Alyssa Milano blasts Heathrow security for breast milk confiscation

Alyssa Milano blasts Heathrow security for breast milk confiscation
Alyssa Milano took to Twitter on Thursday to complain about her pumped breast milk being confiscated and discarded when she passed through security at Heathrow Airport without her baby in tow. (Frederick M. Brown / Getty Images)

Alyssa Milano went on a Twitter rant Thursday about her breast milk being confiscated and discarded at London's Heathrow Airport, something she deemed "Not okay."

Later in the day, however, she issued a statement cutting airport security some slack and saying she was glad she'd "started a dialogue" by speaking up.


"Every ounce of milk I'm able to produce for my child is nothing short of a miracle and to watch that milk be thrown away without any regard for my baby, was heartbreaking," the 42-year-old mom of two said in a statement to People.

"It's not the fault of the security in the airport; they're following orders to keep us all safe. But I do I feel it is a policy that needs thoughtful reconsideration."

On social media, Milano was more scathing, bemoaning the loss of 10 ounces of milk pumped prior to going through security and questioning the inspection of her carry-on liquids.

"I was told I would be fine if the baby was with me," she wrote. "Plus, it was less than 5 ounces per container. Why is my shampoo okay?"

The security rule published by Heathrow, which is in line with TSA regulations, actually limits carry-on liquids such as shampoos and lotions to 3.4 ounces each, or 100 ml. And while exceptions are made to allow passengers traveling with wee ones to tote "medically necessary liquids and gels needed for their infant/toddler's immediate comfort during the flight," the wee ones actually need to be there for the exemption to kick in.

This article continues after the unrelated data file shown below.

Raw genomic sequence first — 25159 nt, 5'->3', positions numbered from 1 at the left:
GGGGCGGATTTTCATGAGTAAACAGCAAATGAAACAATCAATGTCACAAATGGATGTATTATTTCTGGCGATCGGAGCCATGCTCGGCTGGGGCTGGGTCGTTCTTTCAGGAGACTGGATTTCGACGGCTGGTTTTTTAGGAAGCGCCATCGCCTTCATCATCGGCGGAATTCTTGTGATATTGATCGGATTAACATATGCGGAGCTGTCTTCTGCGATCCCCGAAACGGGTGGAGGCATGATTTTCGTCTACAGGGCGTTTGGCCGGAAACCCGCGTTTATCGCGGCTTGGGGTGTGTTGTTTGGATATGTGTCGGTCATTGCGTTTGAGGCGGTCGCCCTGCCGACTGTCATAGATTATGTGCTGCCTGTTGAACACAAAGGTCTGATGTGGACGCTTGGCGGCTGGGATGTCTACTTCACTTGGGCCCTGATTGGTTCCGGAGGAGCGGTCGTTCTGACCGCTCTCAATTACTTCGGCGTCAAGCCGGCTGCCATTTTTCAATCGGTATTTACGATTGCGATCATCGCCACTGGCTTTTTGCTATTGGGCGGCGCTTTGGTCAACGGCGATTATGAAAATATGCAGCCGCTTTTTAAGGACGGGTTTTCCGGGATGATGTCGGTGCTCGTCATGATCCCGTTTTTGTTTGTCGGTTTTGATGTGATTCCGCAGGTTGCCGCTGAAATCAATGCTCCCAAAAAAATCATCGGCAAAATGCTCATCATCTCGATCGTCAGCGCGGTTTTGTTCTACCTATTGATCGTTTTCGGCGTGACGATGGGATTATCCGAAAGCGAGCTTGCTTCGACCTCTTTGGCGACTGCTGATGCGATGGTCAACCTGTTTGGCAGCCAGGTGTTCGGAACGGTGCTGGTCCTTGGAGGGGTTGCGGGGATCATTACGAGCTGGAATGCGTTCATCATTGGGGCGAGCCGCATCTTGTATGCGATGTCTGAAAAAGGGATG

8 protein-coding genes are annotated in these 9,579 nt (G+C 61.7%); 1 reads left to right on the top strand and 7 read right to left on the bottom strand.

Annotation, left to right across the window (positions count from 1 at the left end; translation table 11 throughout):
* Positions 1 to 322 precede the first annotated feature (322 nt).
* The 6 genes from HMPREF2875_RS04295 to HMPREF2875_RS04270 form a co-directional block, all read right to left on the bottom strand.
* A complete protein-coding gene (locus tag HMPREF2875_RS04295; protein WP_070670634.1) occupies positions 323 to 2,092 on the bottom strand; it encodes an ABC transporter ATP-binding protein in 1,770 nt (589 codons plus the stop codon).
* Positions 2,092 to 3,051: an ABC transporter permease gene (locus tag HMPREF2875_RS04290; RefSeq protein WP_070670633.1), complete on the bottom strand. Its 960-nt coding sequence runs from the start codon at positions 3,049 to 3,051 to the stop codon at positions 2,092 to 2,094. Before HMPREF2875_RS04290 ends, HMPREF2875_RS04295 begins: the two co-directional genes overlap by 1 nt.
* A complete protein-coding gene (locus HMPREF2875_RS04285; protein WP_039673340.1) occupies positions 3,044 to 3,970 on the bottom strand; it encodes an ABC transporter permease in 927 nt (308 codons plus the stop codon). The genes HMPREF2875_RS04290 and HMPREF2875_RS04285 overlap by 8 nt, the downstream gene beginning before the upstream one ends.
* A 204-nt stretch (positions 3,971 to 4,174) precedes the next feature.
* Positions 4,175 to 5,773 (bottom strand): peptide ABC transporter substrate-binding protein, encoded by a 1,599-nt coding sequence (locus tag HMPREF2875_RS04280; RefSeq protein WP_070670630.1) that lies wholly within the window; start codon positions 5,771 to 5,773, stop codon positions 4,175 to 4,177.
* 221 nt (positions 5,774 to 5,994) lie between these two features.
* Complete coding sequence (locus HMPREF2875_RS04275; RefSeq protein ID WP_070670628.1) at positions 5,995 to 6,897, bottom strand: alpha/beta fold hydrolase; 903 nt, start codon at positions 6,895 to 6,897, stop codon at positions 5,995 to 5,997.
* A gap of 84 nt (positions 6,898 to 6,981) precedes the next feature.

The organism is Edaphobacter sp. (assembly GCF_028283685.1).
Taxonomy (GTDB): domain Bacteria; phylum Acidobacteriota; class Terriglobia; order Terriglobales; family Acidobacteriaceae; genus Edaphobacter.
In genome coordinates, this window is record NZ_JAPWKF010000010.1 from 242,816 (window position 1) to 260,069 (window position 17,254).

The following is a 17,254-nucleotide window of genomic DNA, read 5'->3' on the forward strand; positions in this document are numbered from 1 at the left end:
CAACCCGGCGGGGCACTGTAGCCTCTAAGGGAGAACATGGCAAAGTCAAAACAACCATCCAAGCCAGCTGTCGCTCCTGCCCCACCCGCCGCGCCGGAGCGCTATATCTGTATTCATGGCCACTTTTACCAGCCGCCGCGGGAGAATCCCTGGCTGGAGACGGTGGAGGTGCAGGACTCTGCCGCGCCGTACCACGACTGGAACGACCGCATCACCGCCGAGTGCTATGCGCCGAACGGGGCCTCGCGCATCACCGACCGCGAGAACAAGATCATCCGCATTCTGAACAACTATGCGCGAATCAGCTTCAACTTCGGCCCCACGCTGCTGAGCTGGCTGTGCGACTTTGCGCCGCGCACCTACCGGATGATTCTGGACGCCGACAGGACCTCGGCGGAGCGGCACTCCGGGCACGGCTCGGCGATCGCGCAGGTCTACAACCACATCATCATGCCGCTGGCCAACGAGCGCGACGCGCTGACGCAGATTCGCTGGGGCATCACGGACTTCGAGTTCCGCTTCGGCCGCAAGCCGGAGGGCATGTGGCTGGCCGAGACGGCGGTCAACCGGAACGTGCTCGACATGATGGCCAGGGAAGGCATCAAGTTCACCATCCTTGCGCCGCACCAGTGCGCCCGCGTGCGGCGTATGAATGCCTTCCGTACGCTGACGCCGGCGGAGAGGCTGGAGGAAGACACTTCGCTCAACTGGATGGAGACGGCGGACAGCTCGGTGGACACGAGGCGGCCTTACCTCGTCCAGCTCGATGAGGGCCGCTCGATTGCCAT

"If you are travelling with a baby or infant you can carry a reasonable amount outside of your liquid bag for your journey. ... If you are not travelling with a baby / infant all your liquids must comply with the 100ml rule," the Heathrow rules state. "Spare supplies should be packed in hold baggage."

The "Mistresses" actress has two kids, 3½-year-old son Milo and 7-month-old daughter Elizabella, with husband David Bugliari. She's been bold and public about breastfeeding and how much she enjoys the experience, posting pictures she has called "brelfies" (like selfies, but -- you get it) and getting sad about the backlash that accompanied them.

"Who are we that now we get upset as human beings if we see a woman feeding her baby?" she told "The Talk" back in October. "It's crazy to me. Crazy, crazy, crazy."

After the Heathrow experience, Milano expressed her dismay in a series of tweets, including one noting that her checked breast pump -- her main one, not the travel backup -- had gone missing:

"@HeathrowAirport just took my pumped breast milk away. 10 ounces. Gone. Not okay," she tweeted. "They said they would let the pumped milk through if I had the baby with me. Why would I need to pump if I had the baby with me???? @HeathrowAirport Why can you test my toiletries to make sure they are safe but you have to throw away my breast milk?"

"@HeathrowAirport I was told I would be fine if the baby was with me. Plus, it was less than 5 ounces per container. Why is my shampoo okay? @HeathrowAirport I would have happily spread milk in different containers (which I travel with) to comply to those liquid rules. Instead, milk was taken away with no discussion. Shampoo, lotions, etcetera were simply tested and handed back with no issue. Makes no sense at all."

"PS. Another reason it makes no sense - when I got past security it was time to pump again so... I did carry on 5 ounces of breast milk."

"PPS. I travel w/ a portable Medela breast pump on the plane. Hoping this is just a weird coincidence but my other breast pump that I checked w/ the rest of my baggage... is lost. Everything arrived at my final destination except my hospital grade breast pump. Filling out a lost baggage claim now."

Back on U.S. soil and away from her always-active Twitter feed, she put it in perspective.


"I realize there are much larger issues going on in the world. And I don't want to turn this into a bigger issue than it is ...," she told People.

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